Thursday 8 December 2016

Tectonic plates are shifting in the North as Brexit takes us into uncertain time

Tim Pat Coogan

Published 12/07/2016 | 02:30

Loyalists make final preparations to their bonfire on the Newtownards road on the 'eleventh night' in Belfast. Photo by Charles McQuillan/Getty Images
Loyalists make final preparations to their bonfire on the Newtownards road on the 'eleventh night' in Belfast. Photo by Charles McQuillan/Getty Images

In the wake of the Brexit disaster, as the Orangemen gather for the Twelfth, it behoves the leaders of the Green tradition to pay more attention to the real position of fundamental unionism on this island than was shown in the recent clumsy handling of the All-Ireland Forum idea which the DUP so contemptuously dismissed.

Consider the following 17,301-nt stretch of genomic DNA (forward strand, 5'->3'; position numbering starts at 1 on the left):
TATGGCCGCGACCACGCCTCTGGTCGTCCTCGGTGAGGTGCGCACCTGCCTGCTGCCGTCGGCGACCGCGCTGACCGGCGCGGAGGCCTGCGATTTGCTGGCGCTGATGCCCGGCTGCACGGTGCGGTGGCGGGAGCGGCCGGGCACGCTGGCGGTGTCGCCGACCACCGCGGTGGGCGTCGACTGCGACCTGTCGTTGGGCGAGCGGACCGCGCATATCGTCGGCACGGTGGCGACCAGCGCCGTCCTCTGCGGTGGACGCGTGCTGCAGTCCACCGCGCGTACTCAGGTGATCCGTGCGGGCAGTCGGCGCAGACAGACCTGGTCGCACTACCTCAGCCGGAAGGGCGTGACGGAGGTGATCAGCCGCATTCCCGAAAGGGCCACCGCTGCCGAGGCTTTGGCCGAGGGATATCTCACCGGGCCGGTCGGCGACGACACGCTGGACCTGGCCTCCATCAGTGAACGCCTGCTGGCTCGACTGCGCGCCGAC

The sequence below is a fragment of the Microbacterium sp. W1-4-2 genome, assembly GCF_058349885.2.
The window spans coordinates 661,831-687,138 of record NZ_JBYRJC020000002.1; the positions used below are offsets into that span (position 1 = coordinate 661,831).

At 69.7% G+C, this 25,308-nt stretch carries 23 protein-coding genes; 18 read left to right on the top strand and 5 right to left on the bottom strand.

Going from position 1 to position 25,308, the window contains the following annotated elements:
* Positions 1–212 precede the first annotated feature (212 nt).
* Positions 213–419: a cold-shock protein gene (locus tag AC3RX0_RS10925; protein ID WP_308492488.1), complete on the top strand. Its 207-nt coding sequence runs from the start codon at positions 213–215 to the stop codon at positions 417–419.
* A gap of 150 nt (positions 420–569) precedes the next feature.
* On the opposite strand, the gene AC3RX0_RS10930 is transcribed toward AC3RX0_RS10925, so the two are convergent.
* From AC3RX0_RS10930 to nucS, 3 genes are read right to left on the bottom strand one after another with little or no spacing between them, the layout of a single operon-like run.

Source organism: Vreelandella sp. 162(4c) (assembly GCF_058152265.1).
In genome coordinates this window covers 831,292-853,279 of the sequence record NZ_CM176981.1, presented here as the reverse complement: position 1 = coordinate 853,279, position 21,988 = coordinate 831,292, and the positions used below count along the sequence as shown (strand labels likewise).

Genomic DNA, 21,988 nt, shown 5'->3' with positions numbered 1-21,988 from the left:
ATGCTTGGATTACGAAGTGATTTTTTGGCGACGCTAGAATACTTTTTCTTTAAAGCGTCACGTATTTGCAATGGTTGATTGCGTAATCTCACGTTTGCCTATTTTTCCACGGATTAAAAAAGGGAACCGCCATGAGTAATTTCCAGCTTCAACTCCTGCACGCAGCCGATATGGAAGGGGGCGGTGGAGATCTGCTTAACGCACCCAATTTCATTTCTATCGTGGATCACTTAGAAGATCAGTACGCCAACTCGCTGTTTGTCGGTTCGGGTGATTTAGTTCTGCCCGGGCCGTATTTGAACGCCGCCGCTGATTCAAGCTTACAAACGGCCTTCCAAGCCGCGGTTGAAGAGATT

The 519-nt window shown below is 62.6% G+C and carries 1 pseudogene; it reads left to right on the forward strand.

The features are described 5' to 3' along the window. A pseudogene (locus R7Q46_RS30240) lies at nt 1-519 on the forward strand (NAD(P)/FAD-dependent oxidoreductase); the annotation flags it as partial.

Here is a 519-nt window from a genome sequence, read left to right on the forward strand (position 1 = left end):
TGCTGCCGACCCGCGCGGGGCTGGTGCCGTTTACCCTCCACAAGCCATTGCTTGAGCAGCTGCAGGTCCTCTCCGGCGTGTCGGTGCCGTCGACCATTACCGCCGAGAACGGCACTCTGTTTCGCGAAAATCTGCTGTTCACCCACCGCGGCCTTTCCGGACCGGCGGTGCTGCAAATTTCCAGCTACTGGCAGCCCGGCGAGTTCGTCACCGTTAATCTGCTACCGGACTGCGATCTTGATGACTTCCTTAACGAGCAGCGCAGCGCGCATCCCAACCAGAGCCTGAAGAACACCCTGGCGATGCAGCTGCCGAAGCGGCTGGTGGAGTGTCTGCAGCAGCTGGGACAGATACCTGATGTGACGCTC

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Before highlighting a situation which has an important bearing on the Unionists' position, let me recount two episodes which illustrate unionist thinking. One was related to me by the legendary Harry Diamond, the Republican Labour representative for Belfast's Dock Ward, to which the late Gerry Fitt succeeded.

One morning, back in the days of Lord Brookeborough's premiership, Diamond called in to the office of a senior Stormont civil servant seeking a favour on behalf of a constituent. He was one of the few friendly faces Diamond normally encountered at Stormont. The civil servant chuckled when Diamond entered the office saying, "Oh Harry - you'll be interested in this!" Someone on the Unionist benches had asked Brookeborough a question about the numbers of Protestants who had won decorations during World War II, expecting that the answers would highlight the loyalty of the Protestants and the corresponding disloyalty of the Catholics.

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